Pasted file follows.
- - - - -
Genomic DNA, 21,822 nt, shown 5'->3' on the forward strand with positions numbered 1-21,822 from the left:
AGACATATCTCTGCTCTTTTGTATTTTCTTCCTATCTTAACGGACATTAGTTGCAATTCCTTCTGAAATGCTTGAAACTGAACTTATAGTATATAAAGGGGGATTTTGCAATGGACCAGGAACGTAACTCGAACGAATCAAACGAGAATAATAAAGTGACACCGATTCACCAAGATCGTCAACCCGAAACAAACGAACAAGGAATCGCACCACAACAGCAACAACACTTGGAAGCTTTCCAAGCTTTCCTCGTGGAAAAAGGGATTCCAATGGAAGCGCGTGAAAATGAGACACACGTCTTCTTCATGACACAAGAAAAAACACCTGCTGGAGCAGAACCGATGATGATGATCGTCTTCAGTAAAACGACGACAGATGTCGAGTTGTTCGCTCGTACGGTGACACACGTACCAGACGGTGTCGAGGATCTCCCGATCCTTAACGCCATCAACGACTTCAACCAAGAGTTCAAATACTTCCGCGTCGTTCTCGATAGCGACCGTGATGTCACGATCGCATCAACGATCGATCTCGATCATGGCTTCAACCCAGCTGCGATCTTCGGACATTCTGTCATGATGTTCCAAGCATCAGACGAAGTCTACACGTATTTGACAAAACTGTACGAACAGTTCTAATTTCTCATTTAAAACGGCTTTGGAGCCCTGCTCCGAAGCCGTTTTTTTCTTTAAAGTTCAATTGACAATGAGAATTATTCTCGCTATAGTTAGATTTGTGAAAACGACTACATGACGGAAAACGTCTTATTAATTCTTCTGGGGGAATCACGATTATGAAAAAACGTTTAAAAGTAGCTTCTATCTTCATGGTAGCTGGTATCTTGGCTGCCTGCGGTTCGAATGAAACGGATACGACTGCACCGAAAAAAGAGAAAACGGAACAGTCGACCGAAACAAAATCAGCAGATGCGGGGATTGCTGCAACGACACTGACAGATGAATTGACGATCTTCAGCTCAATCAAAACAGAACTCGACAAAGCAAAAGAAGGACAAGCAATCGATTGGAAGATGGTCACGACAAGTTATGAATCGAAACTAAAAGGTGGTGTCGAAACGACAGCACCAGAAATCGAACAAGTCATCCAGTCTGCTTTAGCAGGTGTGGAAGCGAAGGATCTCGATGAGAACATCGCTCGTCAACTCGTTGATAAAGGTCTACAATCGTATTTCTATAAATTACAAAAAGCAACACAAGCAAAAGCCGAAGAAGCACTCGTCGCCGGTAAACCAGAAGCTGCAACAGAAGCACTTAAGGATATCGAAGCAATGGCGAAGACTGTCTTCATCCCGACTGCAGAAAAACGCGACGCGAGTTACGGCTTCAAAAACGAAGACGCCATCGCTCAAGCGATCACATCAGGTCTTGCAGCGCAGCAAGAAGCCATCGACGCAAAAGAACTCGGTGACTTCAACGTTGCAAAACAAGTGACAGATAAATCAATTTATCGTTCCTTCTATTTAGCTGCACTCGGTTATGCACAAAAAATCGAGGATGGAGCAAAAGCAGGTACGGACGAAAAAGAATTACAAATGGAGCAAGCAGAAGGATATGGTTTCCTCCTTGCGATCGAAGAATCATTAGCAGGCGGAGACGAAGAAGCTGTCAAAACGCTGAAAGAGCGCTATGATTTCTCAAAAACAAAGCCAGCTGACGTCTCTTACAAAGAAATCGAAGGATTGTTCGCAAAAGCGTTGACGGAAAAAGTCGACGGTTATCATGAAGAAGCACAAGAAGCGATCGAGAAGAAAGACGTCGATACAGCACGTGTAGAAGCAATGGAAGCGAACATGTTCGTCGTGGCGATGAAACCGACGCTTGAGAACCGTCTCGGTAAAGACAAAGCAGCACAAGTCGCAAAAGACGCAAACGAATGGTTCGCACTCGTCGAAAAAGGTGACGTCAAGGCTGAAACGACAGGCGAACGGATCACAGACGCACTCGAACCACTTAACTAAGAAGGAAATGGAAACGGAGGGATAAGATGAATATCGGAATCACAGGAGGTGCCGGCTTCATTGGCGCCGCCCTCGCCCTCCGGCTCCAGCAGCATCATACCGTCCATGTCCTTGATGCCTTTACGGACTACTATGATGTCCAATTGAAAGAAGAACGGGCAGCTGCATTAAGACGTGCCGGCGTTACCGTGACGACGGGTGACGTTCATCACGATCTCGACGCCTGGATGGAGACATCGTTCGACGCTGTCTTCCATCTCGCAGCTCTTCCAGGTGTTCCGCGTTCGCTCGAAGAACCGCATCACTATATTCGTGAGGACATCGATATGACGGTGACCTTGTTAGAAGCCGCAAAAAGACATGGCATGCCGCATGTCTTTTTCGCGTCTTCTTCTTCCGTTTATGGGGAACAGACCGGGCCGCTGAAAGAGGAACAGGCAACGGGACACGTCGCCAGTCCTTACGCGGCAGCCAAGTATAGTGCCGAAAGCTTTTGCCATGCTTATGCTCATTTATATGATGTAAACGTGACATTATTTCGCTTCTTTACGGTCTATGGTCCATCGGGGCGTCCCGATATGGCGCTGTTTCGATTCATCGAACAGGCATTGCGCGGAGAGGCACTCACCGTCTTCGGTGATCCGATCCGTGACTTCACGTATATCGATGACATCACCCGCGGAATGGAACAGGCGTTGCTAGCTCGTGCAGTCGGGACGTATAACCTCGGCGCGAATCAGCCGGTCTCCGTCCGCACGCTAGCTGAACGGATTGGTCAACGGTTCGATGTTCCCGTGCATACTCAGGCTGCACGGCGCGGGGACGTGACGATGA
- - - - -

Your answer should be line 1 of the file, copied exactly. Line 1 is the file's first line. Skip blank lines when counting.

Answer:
Genomic DNA, 21,822 nt, shown 5'->3' on the forward strand with positions numbered 1-21,822 from the left: